Acceptance of Acupuncture in the United States

Acupuncture and Oriental medicine is one of the fastest growing forms of health care in the United States. This explosion is due to the recognition by consumers and regulators of the safety, effectiveness and low cost of this form of health care.


* Thirty-eight states and the District of Columbia have recognized the practice of acupuncture and Oriental medicine. Legislation has been introduced in an additional eight states.

* The FDA estimated in May 1993 that there were 9 to 12 million patient visits each year for acupuncture.

* Acupuncture has been cited by the World Health Organization to treat over forty-three conditions including allergies, asthma, back pain, carpal tunnel, colds and flu, constipation, depression, gynecological disorders, headache, heart problems, infertility, insomnia, pre-menstrual syndrome, sciatica, sports injuries, tendonitis and stress.

* The Accreditation Commission for Acupuncture and Oriental Medicine (ACAOM) is recognized by the United States Department of Education. Acupuncture is a three-year masters level program. Oriental medicine is a four-year masters level program. Over forty colleges are accredited or in candidacy status.

* Acupuncture is used in more than 20 states in over 800 drug dependency programs. Patients who go through these programs have lower re-arrest rates on drug-related charges than those not treated with acupuncture.

* The National Institutes of Health Consensus Conference on Acupuncture recognized the effectiveness of acupuncture in the treatment of several diseases and stated that “One of the advantages of acupuncture is that the incidence of adverse effects is substantially lower than that of many drugs or other accepted medical procedures used for the same conditions.”

* The Western Journal of Medicine in 1998 reported that a 1996 Kaiser study found that 57.2% of primary care physicians in Northern California used or recommended acupuncture in the last 12 months.

* A study in six clinics in five states showed efficacy and cost savings of acupuncture. Of the patients treated with acupuncture, 91.5% reported disappearance or improvement of symptoms; 84% said they see their MDs less; 79% said they use fewer prescription drugs and 70% of those to whom surgery had been recommended said they avoided it.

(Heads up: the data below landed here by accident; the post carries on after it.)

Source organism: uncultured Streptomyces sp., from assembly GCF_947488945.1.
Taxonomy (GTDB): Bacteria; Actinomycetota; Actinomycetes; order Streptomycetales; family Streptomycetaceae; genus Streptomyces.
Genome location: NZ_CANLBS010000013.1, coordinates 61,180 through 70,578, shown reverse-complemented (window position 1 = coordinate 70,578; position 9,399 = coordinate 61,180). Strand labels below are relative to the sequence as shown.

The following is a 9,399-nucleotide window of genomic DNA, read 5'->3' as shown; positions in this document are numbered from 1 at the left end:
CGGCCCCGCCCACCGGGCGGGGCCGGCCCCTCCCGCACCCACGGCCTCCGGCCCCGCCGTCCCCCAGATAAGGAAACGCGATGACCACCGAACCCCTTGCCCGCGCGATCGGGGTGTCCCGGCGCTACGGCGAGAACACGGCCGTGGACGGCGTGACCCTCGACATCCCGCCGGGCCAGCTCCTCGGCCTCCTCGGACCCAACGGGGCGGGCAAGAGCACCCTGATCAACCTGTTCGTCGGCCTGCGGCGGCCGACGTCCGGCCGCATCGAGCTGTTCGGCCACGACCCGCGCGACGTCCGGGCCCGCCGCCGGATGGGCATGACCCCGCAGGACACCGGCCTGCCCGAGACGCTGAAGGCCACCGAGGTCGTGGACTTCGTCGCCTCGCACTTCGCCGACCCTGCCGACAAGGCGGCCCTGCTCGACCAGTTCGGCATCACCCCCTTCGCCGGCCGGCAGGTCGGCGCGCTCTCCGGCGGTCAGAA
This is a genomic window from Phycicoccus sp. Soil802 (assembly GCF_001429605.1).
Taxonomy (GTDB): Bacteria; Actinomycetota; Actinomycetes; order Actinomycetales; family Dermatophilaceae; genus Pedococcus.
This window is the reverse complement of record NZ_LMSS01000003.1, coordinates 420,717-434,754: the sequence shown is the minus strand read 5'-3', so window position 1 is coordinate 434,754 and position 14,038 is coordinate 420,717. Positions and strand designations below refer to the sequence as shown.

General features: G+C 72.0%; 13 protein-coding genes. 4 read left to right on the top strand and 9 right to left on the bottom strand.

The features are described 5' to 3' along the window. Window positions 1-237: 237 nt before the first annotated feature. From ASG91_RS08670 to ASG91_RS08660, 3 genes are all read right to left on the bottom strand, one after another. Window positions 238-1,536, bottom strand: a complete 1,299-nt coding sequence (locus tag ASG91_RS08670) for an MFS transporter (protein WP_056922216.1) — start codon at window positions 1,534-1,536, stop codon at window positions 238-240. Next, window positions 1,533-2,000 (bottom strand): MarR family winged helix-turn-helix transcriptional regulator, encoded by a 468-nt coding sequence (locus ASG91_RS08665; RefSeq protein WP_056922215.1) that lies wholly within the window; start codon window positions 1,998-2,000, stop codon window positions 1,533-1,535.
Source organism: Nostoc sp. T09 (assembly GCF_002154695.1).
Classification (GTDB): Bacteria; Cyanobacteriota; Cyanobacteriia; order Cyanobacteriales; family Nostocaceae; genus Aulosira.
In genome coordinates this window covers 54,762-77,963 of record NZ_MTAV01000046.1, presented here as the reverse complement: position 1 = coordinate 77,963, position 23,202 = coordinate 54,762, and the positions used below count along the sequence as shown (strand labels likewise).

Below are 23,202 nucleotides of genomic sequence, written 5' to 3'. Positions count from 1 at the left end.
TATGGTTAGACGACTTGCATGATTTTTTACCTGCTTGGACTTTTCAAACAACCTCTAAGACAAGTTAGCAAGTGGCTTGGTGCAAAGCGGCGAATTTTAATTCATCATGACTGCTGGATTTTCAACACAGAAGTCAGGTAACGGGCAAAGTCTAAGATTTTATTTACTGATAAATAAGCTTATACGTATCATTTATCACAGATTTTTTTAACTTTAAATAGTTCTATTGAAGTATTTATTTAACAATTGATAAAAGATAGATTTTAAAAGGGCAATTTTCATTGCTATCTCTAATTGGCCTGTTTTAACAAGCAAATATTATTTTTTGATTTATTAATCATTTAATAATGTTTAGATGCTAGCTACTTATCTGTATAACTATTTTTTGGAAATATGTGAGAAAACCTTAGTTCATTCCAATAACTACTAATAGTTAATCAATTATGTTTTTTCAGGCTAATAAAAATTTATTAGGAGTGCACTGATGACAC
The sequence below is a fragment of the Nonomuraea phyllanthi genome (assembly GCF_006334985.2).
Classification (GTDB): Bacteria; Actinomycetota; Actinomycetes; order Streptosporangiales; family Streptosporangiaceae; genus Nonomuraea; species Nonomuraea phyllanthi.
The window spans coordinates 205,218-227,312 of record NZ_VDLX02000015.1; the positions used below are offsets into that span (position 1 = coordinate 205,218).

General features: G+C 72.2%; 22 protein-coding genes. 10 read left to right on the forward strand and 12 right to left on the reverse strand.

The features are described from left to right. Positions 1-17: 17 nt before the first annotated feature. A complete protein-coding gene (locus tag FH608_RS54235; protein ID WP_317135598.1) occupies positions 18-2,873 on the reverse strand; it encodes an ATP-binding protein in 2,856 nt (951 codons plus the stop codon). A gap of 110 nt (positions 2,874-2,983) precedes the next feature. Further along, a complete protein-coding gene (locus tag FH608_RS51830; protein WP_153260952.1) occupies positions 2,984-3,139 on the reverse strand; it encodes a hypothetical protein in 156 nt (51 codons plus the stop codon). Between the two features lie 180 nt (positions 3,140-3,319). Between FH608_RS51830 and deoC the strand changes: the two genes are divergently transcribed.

* Controlled clinical trials in the United States have evaluated the use of acupuncture combined with standard stroke protocol for the treatment of paralysis due to stroke. Effective or markedly effective results were found for over 80 percent of the patients receiving acupuncture with a cost savings of $26,000 per patient.

* The National Certification Commission for Acupuncture and Oriental Medicine (NCCAOM) offers four independent certification programs: Acupuncture, Chinese Herbology, Acupuncture & Chinese Herbology, and Oriental Bodywork Therapy. The NCCAOM has certified over 9,000 practitioners in 47 states and 18 foreign countries.

* In Miami-Dade County drug offenders have a choice of acupuncture or jail.

* Clinical studies indicate that acupuncture is effective in treating headache, dysmenorrhea, fibromyalgia, stroke, substance abuse, menopause, depression, female infertility, neck pain, low back pain, osteoarthritis, morning sickness, respiratory disease, urinary dysfunction, tennis elbow and facial pain.

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One Response to Acceptance of Acupuncture in the United States

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